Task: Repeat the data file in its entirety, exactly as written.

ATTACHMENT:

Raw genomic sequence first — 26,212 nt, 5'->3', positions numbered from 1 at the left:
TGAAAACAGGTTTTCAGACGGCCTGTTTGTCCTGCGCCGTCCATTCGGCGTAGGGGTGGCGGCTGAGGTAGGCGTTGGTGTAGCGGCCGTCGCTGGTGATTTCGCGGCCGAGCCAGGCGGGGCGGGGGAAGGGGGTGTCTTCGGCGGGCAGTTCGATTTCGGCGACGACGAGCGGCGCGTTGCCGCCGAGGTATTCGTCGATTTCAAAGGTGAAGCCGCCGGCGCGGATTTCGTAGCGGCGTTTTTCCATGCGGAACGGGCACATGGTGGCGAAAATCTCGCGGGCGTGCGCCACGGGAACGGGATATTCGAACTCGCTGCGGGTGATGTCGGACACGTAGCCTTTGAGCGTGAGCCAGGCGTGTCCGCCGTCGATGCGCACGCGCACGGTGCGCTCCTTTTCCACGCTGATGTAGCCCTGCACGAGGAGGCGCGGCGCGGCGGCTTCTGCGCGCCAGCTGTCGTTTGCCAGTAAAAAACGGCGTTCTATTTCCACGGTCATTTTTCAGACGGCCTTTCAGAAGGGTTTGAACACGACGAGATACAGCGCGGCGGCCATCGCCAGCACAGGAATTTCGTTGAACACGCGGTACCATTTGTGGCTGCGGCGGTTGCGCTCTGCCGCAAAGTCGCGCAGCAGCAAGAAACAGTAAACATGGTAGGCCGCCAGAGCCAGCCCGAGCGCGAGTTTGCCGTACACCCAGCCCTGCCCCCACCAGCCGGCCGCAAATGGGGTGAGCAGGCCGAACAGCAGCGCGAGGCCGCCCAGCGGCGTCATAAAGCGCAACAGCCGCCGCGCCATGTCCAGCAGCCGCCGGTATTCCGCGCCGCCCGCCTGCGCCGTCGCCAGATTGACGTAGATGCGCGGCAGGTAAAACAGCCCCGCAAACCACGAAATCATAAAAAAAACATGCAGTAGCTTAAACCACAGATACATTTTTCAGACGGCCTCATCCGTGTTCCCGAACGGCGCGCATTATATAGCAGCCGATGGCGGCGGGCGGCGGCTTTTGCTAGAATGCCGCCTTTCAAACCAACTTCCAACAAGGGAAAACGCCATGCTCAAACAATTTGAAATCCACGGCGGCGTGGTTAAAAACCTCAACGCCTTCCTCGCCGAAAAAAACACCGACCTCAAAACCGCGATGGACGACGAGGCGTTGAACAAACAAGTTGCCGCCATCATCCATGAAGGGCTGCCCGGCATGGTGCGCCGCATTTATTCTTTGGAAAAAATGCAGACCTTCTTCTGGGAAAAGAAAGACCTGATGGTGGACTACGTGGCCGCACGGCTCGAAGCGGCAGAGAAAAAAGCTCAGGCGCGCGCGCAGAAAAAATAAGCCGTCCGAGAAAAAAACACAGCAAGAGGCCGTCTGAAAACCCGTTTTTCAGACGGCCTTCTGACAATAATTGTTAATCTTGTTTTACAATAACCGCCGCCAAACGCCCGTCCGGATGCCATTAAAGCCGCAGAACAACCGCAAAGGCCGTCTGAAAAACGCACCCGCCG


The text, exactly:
Raw genomic sequence first — 26,212 nt, 5'->3', positions numbered from 1 at the left:
TGAAAACAGGTTTTCAGACGGCCTGTTTGTCCTGCGCCGTCCATTCGGCGTAGGGGTGGCGGCTGAGGTAGGCGTTGGTGTAGCGGCCGTCGCTGGTGATTTCGCGGCCGAGCCAGGCGGGGCGGGGGAAGGGGGTGTCTTCGGCGGGCAGTTCGATTTCGGCGACGACGAGCGGCGCGTTGCCGCCGAGGTATTCGTCGATTTCAAAGGTGAAGCCGCCGGCGCGGATTTCGTAGCGGCGTTTTTCCATGCGGAACGGGCACATGGTGGCGAAAATCTCGCGGGCGTGCGCCACGGGAACGGGATATTCGAACTCGCTGCGGGTGATGTCGGACACGTAGCCTTTGAGCGTGAGCCAGGCGTGTCCGCCGTCGATGCGCACGCGCACGGTGCGCTCCTTTTCCACGCTGATGTAGCCCTGCACGAGGAGGCGCGGCGCGGCGGCTTCTGCGCGCCAGCTGTCGTTTGCCAGTAAAAAACGGCGTTCTATTTCCACGGTCATTTTTCAGACGGCCTTTCAGAAGGGTTTGAACACGACGAGATACAGCGCGGCGGCCATCGCCAGCACAGGAATTTCGTTGAACACGCGGTACCATTTGTGGCTGCGGCGGTTGCGCTCTGCCGCAAAGTCGCGCAGCAGCAAGAAACAGTAAACATGGTAGGCCGCCAGAGCCAGCCCGAGCGCGAGTTTGCCGTACACCCAGCCCTGCCCCCACCAGCCGGCCGCAAATGGGGTGAGCAGGCCGAACAGCAGCGCGAGGCCGCCCAGCGGCGTCATAAAGCGCAACAGCCGCCGCGCCATGTCCAGCAGCCGCCGGTATTCCGCGCCGCCCGCCTGCGCCGTCGCCAGATTGACGTAGATGCGCGGCAGGTAAAACAGCCCCGCAAACCACGAAATCATAAAAAAAACATGCAGTAGCTTAAACCACAGATACATTTTTCAGACGGCCTCATCCGTGTTCCCGAACGGCGCGCATTATATAGCAGCCGATGGCGGCGGGCGGCGGCTTTTGCTAGAATGCCGCCTTTCAAACCAACTTCCAACAAGGGAAAACGCCATGCTCAAACAATTTGAAATCCACGGCGGCGTGGTTAAAAACCTCAACGCCTTCCTCGCCGAAAAAAACACCGACCTCAAAACCGCGATGGACGACGAGGCGTTGAACAAACAAGTTGCCGCCATCATCCATGAAGGGCTGCCCGGCATGGTGCGCCGCATTTATTCTTTGGAAAAAATGCAGACCTTCTTCTGGGAAAAGAAAGACCTGATGGTGGACTACGTGGCCGCACGGCTCGAAGCGGCAGAGAAAAAAGCTCAGGCGCGCGCGCAGAAAAAATAAGCCGTCCGAGAAAAAAACACAGCAAGAGGCCGTCTGAAAACCCGTTTTTCAGACGGCCTTCTGACAATAATTGTTAATCTTGTTTTACAATAACCGCCGCCAAACGCCCGTCCGGATGCCATTAAAGCCGCAGAACAACCGCAAAGGCCGTCTGAAAAACGCACCCGCCG